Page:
Port of Sfax
Cruising and Travel

The City of Sfax (French) is not a major tourist destination, but it does contain a few sights well worth the visit. The Port of Sfax has a semi-arid Mediterranean climate dominated by long periods of warm dry weather with a brief cool winter.

All towns in North Africa have a Kasbah, an official fortified residence. The Almohad dynasty spread their use across the region in the 12th Century. Many were incorporated into larger fortifications. Unlike many such structures in North Africa and Tunisia, the Port of Sfax' Kasbah has been carefully restored and reflects its original grandeur. Used as a military garrison by the French from 1881 to 1956, the French portions have been removed. Located within the old city walls, the Port of Sfax Kasbah is a 16th Century monument with towers (offering wonderful views of the Port of Sfax) on either side and an artillery bastion. Today, the Kasbah contains rooms displaying the history of the Port of Sfax' famous construction and metal-working industries. There are also displays about religious architecture and an underground mosque.

The Dar Djellouli is the home of the Djellouli family which produced several governors of Sfax during the 18th and 19th Centuries. Also called the Governor's Mansion, the Dar Djellouli is a good example of traditional architecture in the medina. The rooms that encircle a central open courtyard contain items from the 1800s and period costumes as well as many other objects of interest.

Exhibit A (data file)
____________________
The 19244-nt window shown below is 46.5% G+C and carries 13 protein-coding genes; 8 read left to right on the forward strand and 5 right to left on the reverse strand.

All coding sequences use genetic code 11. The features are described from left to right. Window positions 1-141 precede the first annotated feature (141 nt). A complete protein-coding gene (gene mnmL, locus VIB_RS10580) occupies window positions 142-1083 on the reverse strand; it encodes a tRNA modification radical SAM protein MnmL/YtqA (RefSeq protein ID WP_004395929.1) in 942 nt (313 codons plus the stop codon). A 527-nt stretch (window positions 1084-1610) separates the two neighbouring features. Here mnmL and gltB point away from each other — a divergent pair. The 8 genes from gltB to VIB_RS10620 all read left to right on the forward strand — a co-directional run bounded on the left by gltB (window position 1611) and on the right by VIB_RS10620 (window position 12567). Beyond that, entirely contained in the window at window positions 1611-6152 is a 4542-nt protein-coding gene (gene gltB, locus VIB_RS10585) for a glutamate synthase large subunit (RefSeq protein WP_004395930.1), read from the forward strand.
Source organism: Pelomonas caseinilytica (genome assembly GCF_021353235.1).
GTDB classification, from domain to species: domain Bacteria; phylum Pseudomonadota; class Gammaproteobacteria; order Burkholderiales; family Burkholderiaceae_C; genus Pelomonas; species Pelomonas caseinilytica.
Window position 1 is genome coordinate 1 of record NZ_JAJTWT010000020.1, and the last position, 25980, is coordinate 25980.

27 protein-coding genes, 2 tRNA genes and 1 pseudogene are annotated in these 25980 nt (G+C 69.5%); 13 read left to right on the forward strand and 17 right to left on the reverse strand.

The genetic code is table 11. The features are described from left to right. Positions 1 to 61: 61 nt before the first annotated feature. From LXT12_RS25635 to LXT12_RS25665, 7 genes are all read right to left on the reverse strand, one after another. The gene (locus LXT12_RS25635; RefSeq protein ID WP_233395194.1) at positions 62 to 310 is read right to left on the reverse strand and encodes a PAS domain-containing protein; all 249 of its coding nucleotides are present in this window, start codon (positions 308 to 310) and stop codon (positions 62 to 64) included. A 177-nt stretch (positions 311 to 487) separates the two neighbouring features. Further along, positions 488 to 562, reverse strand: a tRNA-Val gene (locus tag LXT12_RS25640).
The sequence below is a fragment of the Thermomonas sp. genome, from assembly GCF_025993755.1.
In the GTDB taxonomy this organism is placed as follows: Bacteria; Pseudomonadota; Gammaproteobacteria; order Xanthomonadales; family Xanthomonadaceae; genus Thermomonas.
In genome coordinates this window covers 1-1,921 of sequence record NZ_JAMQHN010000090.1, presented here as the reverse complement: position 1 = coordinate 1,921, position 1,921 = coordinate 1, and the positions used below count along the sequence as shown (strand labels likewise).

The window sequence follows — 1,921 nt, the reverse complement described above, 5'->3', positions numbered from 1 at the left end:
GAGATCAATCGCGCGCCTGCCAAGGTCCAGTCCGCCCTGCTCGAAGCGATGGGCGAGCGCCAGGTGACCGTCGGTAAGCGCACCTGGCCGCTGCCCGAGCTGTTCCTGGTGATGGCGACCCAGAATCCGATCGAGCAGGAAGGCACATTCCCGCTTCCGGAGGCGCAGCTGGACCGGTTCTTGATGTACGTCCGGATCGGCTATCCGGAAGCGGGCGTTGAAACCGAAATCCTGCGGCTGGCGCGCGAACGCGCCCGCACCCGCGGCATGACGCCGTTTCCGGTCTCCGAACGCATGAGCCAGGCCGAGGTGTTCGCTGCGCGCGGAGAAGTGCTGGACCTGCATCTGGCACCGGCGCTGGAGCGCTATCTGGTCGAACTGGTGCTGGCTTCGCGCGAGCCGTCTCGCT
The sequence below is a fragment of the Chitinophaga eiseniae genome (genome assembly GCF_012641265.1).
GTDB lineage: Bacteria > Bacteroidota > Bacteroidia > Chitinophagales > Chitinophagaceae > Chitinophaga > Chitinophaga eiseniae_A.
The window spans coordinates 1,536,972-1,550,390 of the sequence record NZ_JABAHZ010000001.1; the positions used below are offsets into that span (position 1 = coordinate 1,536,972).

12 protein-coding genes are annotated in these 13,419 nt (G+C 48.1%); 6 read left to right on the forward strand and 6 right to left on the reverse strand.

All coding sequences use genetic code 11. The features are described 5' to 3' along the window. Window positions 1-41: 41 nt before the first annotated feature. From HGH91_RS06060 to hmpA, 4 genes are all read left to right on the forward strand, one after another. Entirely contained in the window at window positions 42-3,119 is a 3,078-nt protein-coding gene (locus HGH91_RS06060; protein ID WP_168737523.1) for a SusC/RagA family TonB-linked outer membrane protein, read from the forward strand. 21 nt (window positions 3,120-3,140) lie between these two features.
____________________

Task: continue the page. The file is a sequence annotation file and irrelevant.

Just 12 kilometers southwest of the Port of Sfax, the archaeological site of Thyna was a big city in the Roman-Byzantine periods. It was surrounded by a 3500-meter long wall. Archaeologist Nebiha Jeddi excavated the area from the 1980s, but threats of degradation forced closure for the public in the late 1990s. Today, the Port of Sfax is considering the potential of the site for tourism.

The Port of Sfax' Archaeological Museum in City Hall holds a collection of mosaics from the Roman settlements of Thyna and Taparura as well as collections from all periods in Tunisian history. The collections are explained by signage in several languages.

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